Vince Carter taught Warriors rookie Harrison Barnes a bit of a lesson as the first half came to an end at Oracle Arena on Thursday, and we’re all a little better off because of it.
With the Mavericks playing for the last shot of the half as point guard Darren Collison dribbled down the clock at the top of the arc, Carter hung out in the corner, and appeared to be reaching down to check on an injury that may have occurred on a previous possession.
As it turned out, Carter was just fine.
Barnes checked on him a couple of times, but decided that Carter was indeed banged up and was going to sit this play out. So naturally, he went to help and double Elton Brand once he received the pass in the paint from Collison.
That’s when Carter made his move, cutting baseline and going up for the wide-open, two-handed slam dunk after receiving the perfect pass from Brand.
To be fair, Carter did appear to be in some pain, as evidenced by the fact that he made sure to come down gently from the rim before delivering his motorcycle-style celebration a little more softly than usual. But Barnes now knows that as long as a player remains on the court, he needs to be dealt with defensively — even if that player is acting like he’s too injured to participate.
Back in July during the pre-Olympics USA Camp in Las Vegas, I asked Kyrie Irving what had changed for him, what was different for him after winning an NBA title. His answer was about the doors it opened, the possibilities that suddenly felt available to him. A month after winning the title he still seemed a little overwhelmed by the experience, and he hadn’t fully processed it yet. Which is completely understandable.
“Yes, my life’s changed drastically,” Irving told cleveland.com Saturday, during Irving’s friendship walk and basketball challenge downtown for Best Buddies, Ohio — an organization that gives social growth and employment opportunities to people with intellectual and developmental disabilities.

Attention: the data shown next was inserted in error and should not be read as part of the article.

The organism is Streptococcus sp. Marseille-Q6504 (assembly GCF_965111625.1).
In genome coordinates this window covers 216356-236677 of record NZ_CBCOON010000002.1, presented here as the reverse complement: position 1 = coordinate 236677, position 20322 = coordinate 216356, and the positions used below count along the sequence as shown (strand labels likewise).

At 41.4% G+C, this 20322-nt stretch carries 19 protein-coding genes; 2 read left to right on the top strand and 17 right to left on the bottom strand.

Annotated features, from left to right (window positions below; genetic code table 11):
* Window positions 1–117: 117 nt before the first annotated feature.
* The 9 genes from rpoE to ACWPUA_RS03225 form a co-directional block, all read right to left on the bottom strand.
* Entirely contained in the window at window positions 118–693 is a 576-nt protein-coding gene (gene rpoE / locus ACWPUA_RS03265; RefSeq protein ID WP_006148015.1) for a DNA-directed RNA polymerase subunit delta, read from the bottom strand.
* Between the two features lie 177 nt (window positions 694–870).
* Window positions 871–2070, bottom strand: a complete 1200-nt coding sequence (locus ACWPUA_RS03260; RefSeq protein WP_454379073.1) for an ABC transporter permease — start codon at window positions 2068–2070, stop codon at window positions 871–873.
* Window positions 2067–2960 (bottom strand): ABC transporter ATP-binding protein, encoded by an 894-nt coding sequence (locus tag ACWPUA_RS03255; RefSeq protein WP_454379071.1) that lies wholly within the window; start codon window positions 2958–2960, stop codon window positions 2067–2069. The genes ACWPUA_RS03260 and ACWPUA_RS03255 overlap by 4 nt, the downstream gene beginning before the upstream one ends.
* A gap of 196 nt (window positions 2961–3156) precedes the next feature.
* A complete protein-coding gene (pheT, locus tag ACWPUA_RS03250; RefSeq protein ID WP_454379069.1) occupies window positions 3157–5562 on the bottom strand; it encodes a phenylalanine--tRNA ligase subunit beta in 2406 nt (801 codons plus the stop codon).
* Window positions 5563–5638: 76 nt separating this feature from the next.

“It’s kind of, you’re waiting for that validation from everyone, I guess, to be considered one of the top players in the league at the highest stage,” Irving said. “That kind of changed. I was just trying to earn everyone’s respect as much as I could.”
It’s amazing to think of the impact one shot — Irving’s three over Stephen Curry with 53 seconds left in Game 7 — can have. If he misses, there is less pressure on the Warriors to answer with a three, maybe they come down and get a bucket inside for two (one could argue they should have done that anyway rather than hunt for the three), from there maybe the Warriors win. If so, that could change everything from Kevin Durant‘s summer plans to what the Cavaliers’ roster looks like today — there’s a good chance Cleveland’s lineup would have changed if they lost to the Warriors two Finals in a row.
One shot can have that kind of impact on a player, too.
Kyrie Irving was one of the top five point guards in the NBA for a while, a score first guy but one who had some floor general in him and got some steals. A lot of time seemed to be spent focusing on his flaws defensively and passing. But with that shot, he feels validated. If he carries that confidence into next season, the Cavaliers just got better.
Check out top 50 plays from Kevin Garnett’s Hall of Fame career (VIDEO)
Now Kevin Garnett. The Hall of Fame class in five years is going to be stacked.
But before we move on from Garnett’s announcement this week that he is retiring after 21 years in the NBA, let’s look back at his greatest plays (compiled by the folks at NBA.com). Enjoy this for 11 minutes rather than watching your NFL fantasy team flounder. Again.
D’Angelo Russell said he used to play as Luke Walton on NBA 2K; Stephen Jackson calls that crap
“I told him I remember playing with him on (NBA) 2K; I used to always play as him. I’m a fan. I’m definitely a fan. Because he was a point forward. I can’t speak on Elgin Baylor and all those guys, but my era, I know he was a point forward.”
Really? NBA veteran and current analyst Stephen Jackson called Russell out on that.
I can get why Sixers management would want to bring a veteran and beloved, hard-working pro such as Ginobili in to lead and mentor a young team. Does Smith bring that same demeanor? I get that Smith in Cleveland has developed his game, and that he has matured and backed off his hard-partying ways (he gets a hall pass for the days after winning a championship), but is Smith the veteran you bring into a young locker room?
Can we move on from the ridiculous in Pennslyvania? Well, probably not until after the election, that is a battleground state.